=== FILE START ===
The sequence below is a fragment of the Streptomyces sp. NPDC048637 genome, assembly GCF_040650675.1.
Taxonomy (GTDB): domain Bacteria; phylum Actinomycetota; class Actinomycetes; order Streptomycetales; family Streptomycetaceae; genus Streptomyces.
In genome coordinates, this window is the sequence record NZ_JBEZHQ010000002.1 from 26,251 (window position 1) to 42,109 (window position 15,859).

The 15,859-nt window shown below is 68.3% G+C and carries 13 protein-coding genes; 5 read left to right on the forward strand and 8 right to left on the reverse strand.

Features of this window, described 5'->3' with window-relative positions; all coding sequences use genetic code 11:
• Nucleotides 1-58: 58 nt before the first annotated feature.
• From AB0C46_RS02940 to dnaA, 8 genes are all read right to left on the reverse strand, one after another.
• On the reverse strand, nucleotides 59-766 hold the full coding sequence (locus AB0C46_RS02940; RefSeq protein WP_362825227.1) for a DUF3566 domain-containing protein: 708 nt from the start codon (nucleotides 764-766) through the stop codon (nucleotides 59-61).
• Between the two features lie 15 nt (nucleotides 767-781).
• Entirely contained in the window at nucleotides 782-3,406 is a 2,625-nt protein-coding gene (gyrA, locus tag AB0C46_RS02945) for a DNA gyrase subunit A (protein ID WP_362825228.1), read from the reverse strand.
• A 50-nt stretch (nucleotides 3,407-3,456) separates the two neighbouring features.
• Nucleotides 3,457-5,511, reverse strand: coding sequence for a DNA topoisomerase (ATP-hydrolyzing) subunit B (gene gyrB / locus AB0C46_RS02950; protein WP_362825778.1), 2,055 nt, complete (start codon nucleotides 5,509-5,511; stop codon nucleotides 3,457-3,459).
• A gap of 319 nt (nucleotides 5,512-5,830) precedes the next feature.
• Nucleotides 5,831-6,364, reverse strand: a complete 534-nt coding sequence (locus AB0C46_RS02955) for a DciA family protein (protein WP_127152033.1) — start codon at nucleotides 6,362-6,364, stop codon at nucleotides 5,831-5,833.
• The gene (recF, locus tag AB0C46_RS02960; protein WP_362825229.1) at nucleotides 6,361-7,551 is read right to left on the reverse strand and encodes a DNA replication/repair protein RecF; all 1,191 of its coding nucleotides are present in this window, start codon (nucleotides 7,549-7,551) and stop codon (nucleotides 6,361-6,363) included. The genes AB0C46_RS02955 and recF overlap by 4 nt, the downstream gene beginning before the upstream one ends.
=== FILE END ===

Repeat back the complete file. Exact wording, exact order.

The sequence below is a fragment of the Streptomyces sp. NPDC048637 genome, assembly GCF_040650675.1.
Taxonomy (GTDB): domain Bacteria; phylum Actinomycetota; class Actinomycetes; order Streptomycetales; family Streptomycetaceae; genus Streptomyces.
In genome coordinates, this window is the sequence record NZ_JBEZHQ010000002.1 from 26,251 (window position 1) to 42,109 (window position 15,859).

The 15,859-nt window shown below is 68.3% G+C and carries 13 protein-coding genes; 5 read left to right on the forward strand and 8 right to left on the reverse strand.

Features of this window, described 5'->3' with window-relative positions; all coding sequences use genetic code 11:
• Nucleotides 1-58: 58 nt before the first annotated feature.
• From AB0C46_RS02940 to dnaA, 8 genes are all read right to left on the reverse strand, one after another.
• On the reverse strand, nucleotides 59-766 hold the full coding sequence (locus AB0C46_RS02940; RefSeq protein WP_362825227.1) for a DUF3566 domain-containing protein: 708 nt from the start codon (nucleotides 764-766) through the stop codon (nucleotides 59-61).
• Between the two features lie 15 nt (nucleotides 767-781).
• Entirely contained in the window at nucleotides 782-3,406 is a 2,625-nt protein-coding gene (gyrA, locus tag AB0C46_RS02945) for a DNA gyrase subunit A (protein ID WP_362825228.1), read from the reverse strand.
• A 50-nt stretch (nucleotides 3,407-3,456) separates the two neighbouring features.
• Nucleotides 3,457-5,511, reverse strand: coding sequence for a DNA topoisomerase (ATP-hydrolyzing) subunit B (gene gyrB / locus AB0C46_RS02950; protein WP_362825778.1), 2,055 nt, complete (start codon nucleotides 5,509-5,511; stop codon nucleotides 3,457-3,459).
• A gap of 319 nt (nucleotides 5,512-5,830) precedes the next feature.
• Nucleotides 5,831-6,364, reverse strand: a complete 534-nt coding sequence (locus AB0C46_RS02955) for a DciA family protein (protein WP_127152033.1) — start codon at nucleotides 6,362-6,364, stop codon at nucleotides 5,831-5,833.
• The gene (recF, locus tag AB0C46_RS02960; protein WP_362825229.1) at nucleotides 6,361-7,551 is read right to left on the reverse strand and encodes a DNA replication/repair protein RecF; all 1,191 of its coding nucleotides are present in this window, start codon (nucleotides 7,549-7,551) and stop codon (nucleotides 6,361-6,363) included. The genes AB0C46_RS02955 and recF overlap by 4 nt, the downstream gene beginning before the upstream one ends.